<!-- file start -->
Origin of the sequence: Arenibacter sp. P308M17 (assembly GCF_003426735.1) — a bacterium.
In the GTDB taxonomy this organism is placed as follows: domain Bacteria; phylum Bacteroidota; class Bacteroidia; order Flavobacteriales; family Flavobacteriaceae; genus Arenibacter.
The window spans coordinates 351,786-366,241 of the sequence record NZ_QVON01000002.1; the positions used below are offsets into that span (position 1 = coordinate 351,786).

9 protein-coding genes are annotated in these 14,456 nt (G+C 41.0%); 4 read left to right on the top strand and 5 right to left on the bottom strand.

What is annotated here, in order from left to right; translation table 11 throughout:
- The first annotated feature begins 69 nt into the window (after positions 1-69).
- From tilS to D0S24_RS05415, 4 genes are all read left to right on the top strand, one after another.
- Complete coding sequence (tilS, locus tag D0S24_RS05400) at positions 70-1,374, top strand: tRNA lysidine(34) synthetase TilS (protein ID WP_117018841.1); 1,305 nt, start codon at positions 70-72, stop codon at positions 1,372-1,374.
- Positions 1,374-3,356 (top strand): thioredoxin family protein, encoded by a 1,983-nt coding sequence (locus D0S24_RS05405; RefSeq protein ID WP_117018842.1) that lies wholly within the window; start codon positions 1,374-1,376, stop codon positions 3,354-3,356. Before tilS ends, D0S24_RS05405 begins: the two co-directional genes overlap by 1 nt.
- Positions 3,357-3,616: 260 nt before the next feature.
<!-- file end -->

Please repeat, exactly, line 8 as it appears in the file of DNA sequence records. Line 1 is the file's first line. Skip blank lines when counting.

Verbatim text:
- Complete coding sequence (tilS, locus tag D0S24_RS05400) at positions 70-1,374, top strand: tRNA lysidine(34) synthetase TilS (protein ID WP_117018841.1); 1,305 nt, start codon at positions 70-72, stop codon at positions 1,372-1,374.